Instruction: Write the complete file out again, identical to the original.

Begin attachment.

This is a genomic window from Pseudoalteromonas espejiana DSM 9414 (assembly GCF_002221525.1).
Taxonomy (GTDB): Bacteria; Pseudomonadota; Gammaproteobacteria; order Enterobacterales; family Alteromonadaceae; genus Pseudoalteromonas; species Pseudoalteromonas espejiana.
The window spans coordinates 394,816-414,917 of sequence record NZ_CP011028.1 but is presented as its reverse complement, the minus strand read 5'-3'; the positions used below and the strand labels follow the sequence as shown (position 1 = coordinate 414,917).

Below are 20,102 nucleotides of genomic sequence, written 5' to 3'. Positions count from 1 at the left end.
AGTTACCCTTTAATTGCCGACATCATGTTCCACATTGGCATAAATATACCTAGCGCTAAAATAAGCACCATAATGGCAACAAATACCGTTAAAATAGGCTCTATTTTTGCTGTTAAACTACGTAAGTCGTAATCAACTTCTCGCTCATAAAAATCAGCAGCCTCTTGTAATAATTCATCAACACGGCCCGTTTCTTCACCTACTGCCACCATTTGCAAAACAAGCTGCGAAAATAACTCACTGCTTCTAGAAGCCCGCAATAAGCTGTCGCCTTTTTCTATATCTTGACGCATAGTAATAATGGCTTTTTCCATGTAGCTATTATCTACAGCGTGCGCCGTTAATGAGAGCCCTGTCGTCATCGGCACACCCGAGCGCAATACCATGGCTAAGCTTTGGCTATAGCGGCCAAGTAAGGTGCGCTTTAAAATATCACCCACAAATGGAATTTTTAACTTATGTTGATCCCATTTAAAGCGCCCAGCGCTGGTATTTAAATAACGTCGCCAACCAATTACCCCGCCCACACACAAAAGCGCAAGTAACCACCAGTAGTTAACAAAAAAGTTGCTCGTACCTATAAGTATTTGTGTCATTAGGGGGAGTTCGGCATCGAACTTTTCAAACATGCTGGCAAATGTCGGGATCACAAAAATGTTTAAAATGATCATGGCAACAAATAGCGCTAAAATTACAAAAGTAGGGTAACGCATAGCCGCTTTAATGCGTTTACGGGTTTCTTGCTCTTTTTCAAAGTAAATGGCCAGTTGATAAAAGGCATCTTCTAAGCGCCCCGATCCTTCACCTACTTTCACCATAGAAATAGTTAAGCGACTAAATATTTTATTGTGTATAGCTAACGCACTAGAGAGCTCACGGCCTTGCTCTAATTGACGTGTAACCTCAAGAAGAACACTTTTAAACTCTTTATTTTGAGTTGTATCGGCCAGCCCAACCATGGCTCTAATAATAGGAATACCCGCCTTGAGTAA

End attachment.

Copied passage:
This is a genomic window from Pseudoalteromonas espejiana DSM 9414 (assembly GCF_002221525.1).
Taxonomy (GTDB): Bacteria; Pseudomonadota; Gammaproteobacteria; order Enterobacterales; family Alteromonadaceae; genus Pseudoalteromonas; species Pseudoalteromonas espejiana.
The window spans coordinates 394,816-414,917 of sequence record NZ_CP011028.1 but is presented as its reverse complement, the minus strand read 5'-3'; the positions used below and the strand labels follow the sequence as shown (position 1 = coordinate 414,917).

Below are 20,102 nucleotides of genomic sequence, written 5' to 3'. Positions count from 1 at the left end.
AGTTACCCTTTAATTGCCGACATCATGTTCCACATTGGCATAAATATACCTAGCGCTAAAATAAGCACCATAATGGCAACAAATACCGTTAAAATAGGCTCTATTTTTGCTGTTAAACTACGTAAGTCGTAATCAACTTCTCGCTCATAAAAATCAGCAGCCTCTTGTAATAATTCATCAACACGGCCCGTTTCTTCACCTACTGCCACCATTTGCAAAACAAGCTGCGAAAATAACTCACTGCTTCTAGAAGCCCGCAATAAGCTGTCGCCTTTTTCTATATCTTGACGCATAGTAATAATGGCTTTTTCCATGTAGCTATTATCTACAGCGTGCGCCGTTAATGAGAGCCCTGTCGTCATCGGCACACCCGAGCGCAATACCATGGCTAAGCTTTGGCTATAGCGGCCAAGTAAGGTGCGCTTTAAAATATCACCCACAAATGGAATTTTTAACTTATGTTGATCCCATTTAAAGCGCCCAGCGCTGGTATTTAAATAACGTCGCCAACCAATTACCCCGCCCACACACAAAAGCGCAAGTAACCACCAGTAGTTAACAAAAAAGTTGCTCGTACCTATAAGTATTTGTGTCATTAGGGGGAGTTCGGCATCGAACTTTTCAAACATGCTGGCAAATGTCGGGATCACAAAAATGTTTAAAATGATCATGGCAACAAATAGCGCTAAAATTACAAAAGTAGGGTAACGCATAGCCGCTTTAATGCGTTTACGGGTTTCTTGCTCTTTTTCAAAGTAAATGGCCAGTTGATAAAAGGCATCTTCTAAGCGCCCCGATCCTTCACCTACTTTCACCATAGAAATAGTTAAGCGACTAAATATTTTATTGTGTATAGCTAACGCACTAGAGAGCTCACGGCCTTGCTCTAATTGACGTGTAACCTCAAGAAGAACACTTTTAAACTCTTTATTTTGAGTTGTATCGGCCAGCCCAACCATGGCTCTAATAATAGGAATACCCGCCTTGAGTAA